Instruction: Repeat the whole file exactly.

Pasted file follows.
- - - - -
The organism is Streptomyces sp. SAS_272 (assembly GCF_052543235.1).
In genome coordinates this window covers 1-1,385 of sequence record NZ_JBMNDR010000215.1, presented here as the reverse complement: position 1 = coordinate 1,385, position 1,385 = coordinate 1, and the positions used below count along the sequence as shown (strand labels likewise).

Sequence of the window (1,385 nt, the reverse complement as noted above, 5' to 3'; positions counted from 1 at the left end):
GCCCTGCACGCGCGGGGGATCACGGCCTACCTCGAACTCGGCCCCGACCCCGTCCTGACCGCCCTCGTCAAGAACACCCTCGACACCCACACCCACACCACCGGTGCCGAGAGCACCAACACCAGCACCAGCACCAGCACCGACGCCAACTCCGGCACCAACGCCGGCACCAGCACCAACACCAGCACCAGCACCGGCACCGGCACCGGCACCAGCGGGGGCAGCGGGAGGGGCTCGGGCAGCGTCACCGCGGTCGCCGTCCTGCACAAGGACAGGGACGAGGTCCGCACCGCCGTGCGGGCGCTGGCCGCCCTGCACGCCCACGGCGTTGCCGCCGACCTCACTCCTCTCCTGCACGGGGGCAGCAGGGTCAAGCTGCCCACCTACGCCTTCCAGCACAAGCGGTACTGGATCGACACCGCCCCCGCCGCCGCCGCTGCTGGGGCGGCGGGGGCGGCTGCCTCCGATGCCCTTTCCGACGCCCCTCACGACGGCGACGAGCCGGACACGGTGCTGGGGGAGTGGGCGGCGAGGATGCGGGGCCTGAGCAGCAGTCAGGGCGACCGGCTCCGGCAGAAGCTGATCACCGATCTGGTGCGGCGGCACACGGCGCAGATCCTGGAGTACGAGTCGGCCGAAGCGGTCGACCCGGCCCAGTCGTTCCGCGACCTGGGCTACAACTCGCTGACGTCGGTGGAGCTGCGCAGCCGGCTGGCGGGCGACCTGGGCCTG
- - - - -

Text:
The organism is Streptomyces sp. SAS_272 (assembly GCF_052543235.1).
In genome coordinates this window covers 1-1,385 of sequence record NZ_JBMNDR010000215.1, presented here as the reverse complement: position 1 = coordinate 1,385, position 1,385 = coordinate 1, and the positions used below count along the sequence as shown (strand labels likewise).

Sequence of the window (1,385 nt, the reverse complement as noted above, 5' to 3'; positions counted from 1 at the left end):
GCCCTGCACGCGCGGGGGATCACGGCCTACCTCGAACTCGGCCCCGACCCCGTCCTGACCGCCCTCGTCAAGAACACCCTCGACACCCACACCCACACCACCGGTGCCGAGAGCACCAACACCAGCACCAGCACCAGCACCGACGCCAACTCCGGCACCAACGCCGGCACCAGCACCAACACCAGCACCAGCACCGGCACCGGCACCGGCACCAGCGGGGGCAGCGGGAGGGGCTCGGGCAGCGTCACCGCGGTCGCCGTCCTGCACAAGGACAGGGACGAGGTCCGCACCGCCGTGCGGGCGCTGGCCGCCCTGCACGCCCACGGCGTTGCCGCCGACCTCACTCCTCTCCTGCACGGGGGCAGCAGGGTCAAGCTGCCCACCTACGCCTTCCAGCACAAGCGGTACTGGATCGACACCGCCCCCGCCGCCGCCGCTGCTGGGGCGGCGGGGGCGGCTGCCTCCGATGCCCTTTCCGACGCCCCTCACGACGGCGACGAGCCGGACACGGTGCTGGGGGAGTGGGCGGCGAGGATGCGGGGCCTGAGCAGCAGTCAGGGCGACCGGCTCCGGCAGAAGCTGATCACCGATCTGGTGCGGCGGCACACGGCGCAGATCCTGGAGTACGAGTCGGCCGAAGCGGTCGACCCGGCCCAGTCGTTCCGCGACCTGGGCTACAACTCGCTGACGTCGGTGGAGCTGCGCAGCCGGCTGGCGGGCGACCTGGGCCTG